For SoutheastHEALTH in Missouri, adding an infection preventionist to multidisciplinary rounds has resulted in zero catheter associated urinary tract infections (CAUTI) since February 2021.
The hospital’s quality improvement goal has always been to achieve and sustain CAUTI rates at zero, said Shelly Dooley, BSN, RN, CIC, Infection Preventionist at SoutheastHEALTH. The hospital’s journey to zero went over the top in January 2021 when their Zero Hero’s team met to review how two infections occurred. Dooley said a new infection preventionist (Leah Calla, BSN, RN, CIC), who is very passionate about removing catheters, had recently joined the staff and made it her mission to achieve zero CAUTIs.
“Leah joined the multidisciplinary team making rounds and developed a rapport with our staff,” Dooley said. “She has the confidence to address staff and physicians and is able to get them to buy into her reasoning.”
Another key component that led to the removal of catheters from patients, Dooley added, is that the infection preventionist has the support of the Intensive Care Unit (ICU) and Cardiothoracic Unit (CTU) managers and hospital administration. Trust and understanding need to be built between staff, Infection Prevention, and leadership to have the sometimes-challenging discussions about whether to remove a catheter or keep it in place.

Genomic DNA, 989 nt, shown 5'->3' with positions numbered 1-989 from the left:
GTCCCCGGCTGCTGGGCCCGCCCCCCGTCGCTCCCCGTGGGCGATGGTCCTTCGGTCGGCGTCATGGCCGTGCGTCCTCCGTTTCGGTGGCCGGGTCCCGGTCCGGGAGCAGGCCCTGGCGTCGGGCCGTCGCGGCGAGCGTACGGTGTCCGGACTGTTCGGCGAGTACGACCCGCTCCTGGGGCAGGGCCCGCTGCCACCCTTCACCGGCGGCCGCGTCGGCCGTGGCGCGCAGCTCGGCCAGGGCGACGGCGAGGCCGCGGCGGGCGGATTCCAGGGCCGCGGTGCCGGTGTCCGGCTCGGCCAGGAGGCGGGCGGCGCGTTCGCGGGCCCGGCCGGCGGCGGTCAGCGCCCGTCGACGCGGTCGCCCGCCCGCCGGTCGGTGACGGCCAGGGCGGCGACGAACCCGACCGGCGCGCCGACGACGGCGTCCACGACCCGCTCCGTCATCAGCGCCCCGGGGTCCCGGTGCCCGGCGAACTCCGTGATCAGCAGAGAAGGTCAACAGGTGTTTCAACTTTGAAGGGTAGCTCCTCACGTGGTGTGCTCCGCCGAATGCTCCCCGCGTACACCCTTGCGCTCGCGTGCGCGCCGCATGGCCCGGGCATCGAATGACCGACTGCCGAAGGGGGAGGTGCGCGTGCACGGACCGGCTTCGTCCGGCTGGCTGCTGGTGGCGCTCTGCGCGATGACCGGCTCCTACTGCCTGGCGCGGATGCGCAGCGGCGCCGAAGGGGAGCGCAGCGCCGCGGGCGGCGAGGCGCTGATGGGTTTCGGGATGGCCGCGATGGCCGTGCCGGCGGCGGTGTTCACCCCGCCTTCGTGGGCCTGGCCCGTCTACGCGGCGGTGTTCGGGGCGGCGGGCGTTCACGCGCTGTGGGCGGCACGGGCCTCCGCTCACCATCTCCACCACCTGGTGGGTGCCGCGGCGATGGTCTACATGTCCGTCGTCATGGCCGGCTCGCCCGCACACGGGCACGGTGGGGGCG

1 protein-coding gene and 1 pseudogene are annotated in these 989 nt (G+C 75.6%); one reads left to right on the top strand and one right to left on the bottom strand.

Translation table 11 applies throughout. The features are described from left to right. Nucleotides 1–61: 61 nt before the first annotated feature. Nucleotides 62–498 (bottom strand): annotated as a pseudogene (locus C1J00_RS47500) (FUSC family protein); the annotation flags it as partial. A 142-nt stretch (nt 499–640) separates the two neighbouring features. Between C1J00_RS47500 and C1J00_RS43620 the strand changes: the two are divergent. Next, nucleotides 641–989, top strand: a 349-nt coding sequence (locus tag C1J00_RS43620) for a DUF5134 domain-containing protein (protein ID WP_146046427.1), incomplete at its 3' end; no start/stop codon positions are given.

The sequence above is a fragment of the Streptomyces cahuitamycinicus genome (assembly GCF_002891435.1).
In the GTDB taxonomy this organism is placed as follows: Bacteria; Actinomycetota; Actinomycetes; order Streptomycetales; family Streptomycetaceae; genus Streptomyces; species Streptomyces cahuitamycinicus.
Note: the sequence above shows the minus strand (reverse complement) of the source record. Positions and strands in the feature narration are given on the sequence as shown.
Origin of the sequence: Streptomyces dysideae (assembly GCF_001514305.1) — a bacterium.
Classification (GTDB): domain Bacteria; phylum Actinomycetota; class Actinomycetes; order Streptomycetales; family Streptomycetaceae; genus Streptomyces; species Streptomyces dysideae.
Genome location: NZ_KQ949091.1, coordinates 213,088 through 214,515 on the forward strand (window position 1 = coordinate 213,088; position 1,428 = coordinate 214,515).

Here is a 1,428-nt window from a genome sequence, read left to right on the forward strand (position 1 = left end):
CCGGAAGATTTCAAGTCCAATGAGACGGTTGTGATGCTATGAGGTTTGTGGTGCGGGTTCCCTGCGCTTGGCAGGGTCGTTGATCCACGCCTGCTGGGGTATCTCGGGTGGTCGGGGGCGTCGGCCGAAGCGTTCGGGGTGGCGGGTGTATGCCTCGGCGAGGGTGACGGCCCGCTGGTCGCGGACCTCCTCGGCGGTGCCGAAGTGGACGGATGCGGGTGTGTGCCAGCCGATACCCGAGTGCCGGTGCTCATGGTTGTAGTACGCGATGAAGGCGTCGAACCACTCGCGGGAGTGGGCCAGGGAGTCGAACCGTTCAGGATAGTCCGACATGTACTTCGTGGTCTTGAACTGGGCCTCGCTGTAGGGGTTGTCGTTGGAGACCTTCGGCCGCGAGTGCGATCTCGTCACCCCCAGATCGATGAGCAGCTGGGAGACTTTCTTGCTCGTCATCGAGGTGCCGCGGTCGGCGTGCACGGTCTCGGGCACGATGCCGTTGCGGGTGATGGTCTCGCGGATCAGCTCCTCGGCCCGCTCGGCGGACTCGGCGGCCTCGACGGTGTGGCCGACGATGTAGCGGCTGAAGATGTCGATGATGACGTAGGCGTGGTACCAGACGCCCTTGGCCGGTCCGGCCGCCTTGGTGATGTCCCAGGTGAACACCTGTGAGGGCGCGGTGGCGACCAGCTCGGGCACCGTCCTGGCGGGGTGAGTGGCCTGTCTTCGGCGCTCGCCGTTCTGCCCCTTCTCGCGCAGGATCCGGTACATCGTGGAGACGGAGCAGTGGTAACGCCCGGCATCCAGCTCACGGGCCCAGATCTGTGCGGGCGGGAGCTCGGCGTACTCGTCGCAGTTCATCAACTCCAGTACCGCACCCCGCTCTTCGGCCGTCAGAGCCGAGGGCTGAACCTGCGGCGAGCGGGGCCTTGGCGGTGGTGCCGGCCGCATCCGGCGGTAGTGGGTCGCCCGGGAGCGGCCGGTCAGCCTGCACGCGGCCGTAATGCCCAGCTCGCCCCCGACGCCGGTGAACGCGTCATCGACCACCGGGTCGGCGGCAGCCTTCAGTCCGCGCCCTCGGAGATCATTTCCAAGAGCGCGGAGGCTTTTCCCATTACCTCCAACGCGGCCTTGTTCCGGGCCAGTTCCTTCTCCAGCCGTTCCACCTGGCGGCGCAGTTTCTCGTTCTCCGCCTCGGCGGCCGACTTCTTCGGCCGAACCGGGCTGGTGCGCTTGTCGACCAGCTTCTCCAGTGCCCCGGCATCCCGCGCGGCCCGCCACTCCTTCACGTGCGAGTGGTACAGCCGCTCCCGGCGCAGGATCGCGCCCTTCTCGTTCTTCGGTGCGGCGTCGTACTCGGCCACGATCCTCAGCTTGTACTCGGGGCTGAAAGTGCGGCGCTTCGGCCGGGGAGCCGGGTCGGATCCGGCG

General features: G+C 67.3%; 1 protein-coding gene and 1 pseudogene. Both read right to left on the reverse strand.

Like many facilities in the United States, staffing numbers are tight at SoutheastHEALTH and that hardship only increased with the presence of COVID-19. Once a catheter is in place, staff who are short on time sometimes prefer to leave them in, said Dewayne Whitener, CPHQ, ASQ – CSSBB, CQE, CQA, CMQ/OE, Performance Improvement Specialist at SoutheastHEALTH.
The resolve of the new infection preventionist with the backing of leadership became a game changer for the hospital. Staff working with patients already know the protocols and have tools like a Clinical Pathway for Bladder Management and Urinary Catheter Decision Tree but having someone push for the removal of catheters made the difference, Dooley said. Leah would listen to the staff’s reasoning for retaining a catheter and then use the protocols and tools already in place to educate the staff and guide them to make a decision to remove a catheter when possible.
The new infection preventionist began asking that patients who did not meet criteria to maintain a catheter have a “foley vacation,” a trial period that hopefully becomes a permanent solution.
“You can’t get a CAUTI if you don’t have a catheter,” Whitener said.
The trust built between the new infection preventionist and the staff has been sustained. There is buy in to the long-term importance of removing catheters as soon as possible instead of finding reasons to leave them in.
Urinary catheters are also being discussed in Start-Up Safety Huddles on other units outside of critical care. There has been a reduction of catheter days in SoutheastHEALTH’s critical care units, and the hospital has not had a CAUTI since this change was implemented. SoutheastHEALTH is planning to expand these changes outside of the critical care units in 2022.